Book Review – Road Story by Julienne van Loon
The first thing to be said about Julienne van Loon’s Road Story is that it’s short. At 150 first pages of generously spaced print, this is a slight novel, one that took me about two hours to read. This is not to say that it wasn’t worth reading, however. Road Story is about an eighteen year-old girl called Diana Kooper. We see her in medias res, running from the scene of a car crash she has caused. Thereafter, the narrative unfolds in two directions: the first strand covers Diana’s flight from the scene of the crime and subsequent life; and the second charts her earlier life leading up to the crash. If this sounds simple, it is. But herein lies the charm of Road Story: it is an unpretentious and intelligent novel which achieves everything it sets out to achieve.
The major narrative, concerning Diana’s life after the crash, is the more interesting of the two. It transpires that Diana has left her friend Nicole Clarke unconscious in the passenger seat of the crashed car. Diana runs away, catches a train and then a bus, before getting a job at a roadhouse on a major truck-route. Okay. This is the first novel I can think of which takes place primarily at a truck-stop, but it proves to be an effective location for Road Story to play out against. Diana’s new boss is called Bob Davies, and he turns out to be a somewhat shady character with a love of betting on horse racing and a problem with some bikies. At first, the truck-stop provides excellent cover for Diana (who is essentially on the run from the law), but things start to catch up with her sooner on later.
The second narrative concerns Diana’s life from the time that she ran away from home (at age fourteen) until her car crash at age eighteen and a half. And it’s a grim tale indeed, full of drug-taking, lecherous sailors and general decreptitude. Oh, and heroin. Nicole becomes a junkie, Diana doesn’t, and of course it is the latter who ends up caring for the former. There was something very depressing about all of this, for me at least. I don’t usually mind reading hard luck tales of drugs and despair, but van Loon makes no attempt to sugar-coat any of this, nor does she provide any kind of redeeming denouement or moral. Life, van Loon seems to be saying, is nothing like the ersatz lives led in the pages of novels. Fair enough, but we need a reason to read this or any other novel. I had a feeling that 150 pages was the optimum length for this kind of material. Any more would have become even more depressing.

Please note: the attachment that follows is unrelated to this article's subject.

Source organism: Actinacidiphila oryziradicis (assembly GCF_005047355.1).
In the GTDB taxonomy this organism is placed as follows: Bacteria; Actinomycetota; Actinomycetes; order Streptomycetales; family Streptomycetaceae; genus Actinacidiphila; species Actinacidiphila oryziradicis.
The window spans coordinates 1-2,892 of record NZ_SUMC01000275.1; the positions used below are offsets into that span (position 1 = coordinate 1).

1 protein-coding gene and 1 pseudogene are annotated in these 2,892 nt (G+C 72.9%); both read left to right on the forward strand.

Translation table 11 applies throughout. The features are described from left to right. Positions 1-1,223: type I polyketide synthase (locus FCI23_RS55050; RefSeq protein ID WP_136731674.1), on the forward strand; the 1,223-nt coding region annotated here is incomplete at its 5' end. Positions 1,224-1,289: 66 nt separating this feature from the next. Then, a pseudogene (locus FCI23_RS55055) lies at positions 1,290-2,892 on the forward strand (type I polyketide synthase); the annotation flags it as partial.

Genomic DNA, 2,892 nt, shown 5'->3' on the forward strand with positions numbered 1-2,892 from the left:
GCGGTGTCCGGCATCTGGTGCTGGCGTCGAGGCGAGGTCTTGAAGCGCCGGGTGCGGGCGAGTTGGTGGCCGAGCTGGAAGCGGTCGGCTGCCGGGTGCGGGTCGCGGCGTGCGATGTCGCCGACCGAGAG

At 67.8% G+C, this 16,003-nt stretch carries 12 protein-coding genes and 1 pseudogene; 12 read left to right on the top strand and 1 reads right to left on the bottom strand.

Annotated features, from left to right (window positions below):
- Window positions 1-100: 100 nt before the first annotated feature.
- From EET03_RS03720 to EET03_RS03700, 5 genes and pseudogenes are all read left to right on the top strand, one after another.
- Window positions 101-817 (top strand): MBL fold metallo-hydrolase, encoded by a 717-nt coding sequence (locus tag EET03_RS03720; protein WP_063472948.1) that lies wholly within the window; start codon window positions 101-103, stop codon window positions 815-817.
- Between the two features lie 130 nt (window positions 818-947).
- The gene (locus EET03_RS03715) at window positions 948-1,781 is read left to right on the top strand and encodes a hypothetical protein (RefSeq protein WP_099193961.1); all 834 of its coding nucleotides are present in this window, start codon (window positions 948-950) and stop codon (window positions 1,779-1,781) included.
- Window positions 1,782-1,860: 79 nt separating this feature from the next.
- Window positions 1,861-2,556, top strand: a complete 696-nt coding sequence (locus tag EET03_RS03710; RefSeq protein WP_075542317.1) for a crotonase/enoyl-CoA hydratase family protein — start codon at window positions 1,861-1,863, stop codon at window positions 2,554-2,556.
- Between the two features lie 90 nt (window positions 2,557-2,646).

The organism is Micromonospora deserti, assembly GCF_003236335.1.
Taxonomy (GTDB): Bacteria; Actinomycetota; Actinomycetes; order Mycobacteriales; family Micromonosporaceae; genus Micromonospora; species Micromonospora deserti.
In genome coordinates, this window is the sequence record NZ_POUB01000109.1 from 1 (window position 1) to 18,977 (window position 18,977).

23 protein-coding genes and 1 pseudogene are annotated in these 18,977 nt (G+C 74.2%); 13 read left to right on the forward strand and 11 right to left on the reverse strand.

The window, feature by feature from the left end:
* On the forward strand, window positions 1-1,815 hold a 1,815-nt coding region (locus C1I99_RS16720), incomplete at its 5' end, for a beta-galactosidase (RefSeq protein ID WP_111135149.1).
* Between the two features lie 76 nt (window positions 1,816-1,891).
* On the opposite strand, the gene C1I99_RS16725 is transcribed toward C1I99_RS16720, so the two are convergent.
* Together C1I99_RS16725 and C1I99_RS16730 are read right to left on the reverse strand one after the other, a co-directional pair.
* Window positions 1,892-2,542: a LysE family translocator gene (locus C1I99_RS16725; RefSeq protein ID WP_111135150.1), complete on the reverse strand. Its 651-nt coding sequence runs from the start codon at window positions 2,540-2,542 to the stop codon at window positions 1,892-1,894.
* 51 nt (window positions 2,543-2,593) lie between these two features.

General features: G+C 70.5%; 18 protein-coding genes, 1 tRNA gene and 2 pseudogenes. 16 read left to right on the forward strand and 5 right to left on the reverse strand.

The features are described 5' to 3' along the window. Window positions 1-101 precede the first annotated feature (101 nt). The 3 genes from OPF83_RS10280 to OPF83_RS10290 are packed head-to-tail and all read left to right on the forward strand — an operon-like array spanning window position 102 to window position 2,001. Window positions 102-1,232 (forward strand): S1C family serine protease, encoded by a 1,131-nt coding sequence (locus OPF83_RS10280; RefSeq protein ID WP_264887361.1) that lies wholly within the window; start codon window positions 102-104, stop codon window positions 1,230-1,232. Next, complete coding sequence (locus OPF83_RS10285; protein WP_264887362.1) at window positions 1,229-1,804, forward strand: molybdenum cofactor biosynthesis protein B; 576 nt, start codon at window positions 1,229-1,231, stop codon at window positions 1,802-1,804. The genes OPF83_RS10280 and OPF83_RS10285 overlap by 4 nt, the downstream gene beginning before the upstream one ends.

The narratives converge, of course. We come to see that Diana was actually doing the best she could for Nicole, and that in a sense she was correct to flee the scene of the crash. But the dark realism of this novel is unrelenting. We never discover whether Nicole has lived or died, although it would appear that she has perished. Worse, Diana had fallen pregnant to a youthful trucker earlier in the novel, and that doesn’t end well either. Many novels and novelists would have used the theme of pregnancy to suggest that while things are bad today, they may be better tomorrow, or somesuch thing, but van Loon doesn’t try to soothe us like this. The novel ends with her running again, after having received some back pay from Bob (and having stolen another $1500 out of his safe). The future is uncertain, but almost certainly bleak. It would appear, on the final page of the novel, that Diana is miscarrying. The end.
And yet I still don’t dislike Road Story. I imagine a fair few people would dislike it for some of the reasons stated above. It’s bleak, it’s unremitting, but it’s genuine. So many writers try to lie to us and themselves by tacking on false-dawn endings and Hollywood twists, but van Loon doesn’t insult our intelligence like this. Perhaps next time van Loon will write a story with a little more thirst for life in it.